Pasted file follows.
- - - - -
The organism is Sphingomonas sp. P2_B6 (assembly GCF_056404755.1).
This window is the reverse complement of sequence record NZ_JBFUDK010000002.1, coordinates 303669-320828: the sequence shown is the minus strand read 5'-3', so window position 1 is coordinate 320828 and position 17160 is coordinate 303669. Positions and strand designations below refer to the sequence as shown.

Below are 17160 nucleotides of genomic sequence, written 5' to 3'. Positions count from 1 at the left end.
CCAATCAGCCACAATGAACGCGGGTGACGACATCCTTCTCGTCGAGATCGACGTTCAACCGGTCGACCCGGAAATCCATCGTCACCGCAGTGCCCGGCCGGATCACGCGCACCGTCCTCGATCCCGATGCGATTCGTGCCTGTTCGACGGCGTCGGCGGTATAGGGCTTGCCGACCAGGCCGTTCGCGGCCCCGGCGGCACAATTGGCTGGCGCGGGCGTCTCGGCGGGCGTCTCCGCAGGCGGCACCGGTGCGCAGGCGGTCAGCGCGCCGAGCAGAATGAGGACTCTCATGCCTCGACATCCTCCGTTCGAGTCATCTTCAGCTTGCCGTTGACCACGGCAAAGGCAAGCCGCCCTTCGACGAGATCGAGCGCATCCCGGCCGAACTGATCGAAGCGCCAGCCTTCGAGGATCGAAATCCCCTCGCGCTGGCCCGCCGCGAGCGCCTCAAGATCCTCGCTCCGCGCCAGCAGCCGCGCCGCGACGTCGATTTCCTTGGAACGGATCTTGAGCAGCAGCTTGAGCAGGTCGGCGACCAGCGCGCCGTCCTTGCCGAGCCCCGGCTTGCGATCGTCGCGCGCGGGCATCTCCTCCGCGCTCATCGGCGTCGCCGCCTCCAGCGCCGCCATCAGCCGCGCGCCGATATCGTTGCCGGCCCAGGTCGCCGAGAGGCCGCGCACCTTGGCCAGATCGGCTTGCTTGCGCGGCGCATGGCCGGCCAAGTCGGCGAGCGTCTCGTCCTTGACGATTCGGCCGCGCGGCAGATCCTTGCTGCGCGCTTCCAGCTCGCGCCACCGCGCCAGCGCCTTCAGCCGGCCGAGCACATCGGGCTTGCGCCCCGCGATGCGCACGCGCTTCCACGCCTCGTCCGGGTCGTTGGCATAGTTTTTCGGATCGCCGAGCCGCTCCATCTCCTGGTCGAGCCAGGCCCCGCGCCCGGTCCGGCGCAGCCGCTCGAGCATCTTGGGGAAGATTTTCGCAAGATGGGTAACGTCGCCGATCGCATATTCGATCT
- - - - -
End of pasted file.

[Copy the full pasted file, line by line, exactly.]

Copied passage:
The organism is Sphingomonas sp. P2_B6 (assembly GCF_056404755.1).
This window is the reverse complement of sequence record NZ_JBFUDK010000002.1, coordinates 303669-320828: the sequence shown is the minus strand read 5'-3', so window position 1 is coordinate 320828 and position 17160 is coordinate 303669. Positions and strand designations below refer to the sequence as shown.

Below are 17160 nucleotides of genomic sequence, written 5' to 3'. Positions count from 1 at the left end.
CCAATCAGCCACAATGAACGCGGGTGACGACATCCTTCTCGTCGAGATCGACGTTCAACCGGTCGACCCGGAAATCCATCGTCACCGCAGTGCCCGGCCGGATCACGCGCACCGTCCTCGATCCCGATGCGATTCGTGCCTGTTCGACGGCGTCGGCGGTATAGGGCTTGCCGACCAGGCCGTTCGCGGCCCCGGCGGCACAATTGGCTGGCGCGGGCGTCTCGGCGGGCGTCTCCGCAGGCGGCACCGGTGCGCAGGCGGTCAGCGCGCCGAGCAGAATGAGGACTCTCATGCCTCGACATCCTCCGTTCGAGTCATCTTCAGCTTGCCGTTGACCACGGCAAAGGCAAGCCGCCCTTCGACGAGATCGAGCGCATCCCGGCCGAACTGATCGAAGCGCCAGCCTTCGAGGATCGAAATCCCCTCGCGCTGGCCCGCCGCGAGCGCCTCAAGATCCTCGCTCCGCGCCAGCAGCCGCGCCGCGACGTCGATTTCCTTGGAACGGATCTTGAGCAGCAGCTTGAGCAGGTCGGCGACCAGCGCGCCGTCCTTGCCGAGCCCCGGCTTGCGATCGTCGCGCGCGGGCATCTCCTCCGCGCTCATCGGCGTCGCCGCCTCCAGCGCCGCCATCAGCCGCGCGCCGATATCGTTGCCGGCCCAGGTCGCCGAGAGGCCGCGCACCTTGGCCAGATCGGCTTGCTTGCGCGGCGCATGGCCGGCCAAGTCGGCGAGCGTCTCGTCCTTGACGATTCGGCCGCGCGGCAGATCCTTGCTGCGCGCTTCCAGCTCGCGCCACCGCGCCAGCGCCTTCAGCCGGCCGAGCACATCGGGCTTGCGCCCCGCGATGCGCACGCGCTTCCACGCCTCGTCCGGGTCGTTGGCATAGTTTTTCGGATCGCCGAGCCGCTCCATCTCCTGGTCGAGCCAGGCCCCGCGCCCGGTCCGGCGCAGCCGCTCGAGCATCTTGGGGAAGATTTTCGCAAGATGGGTAACGTCGCCGATCGCATATTCGATCT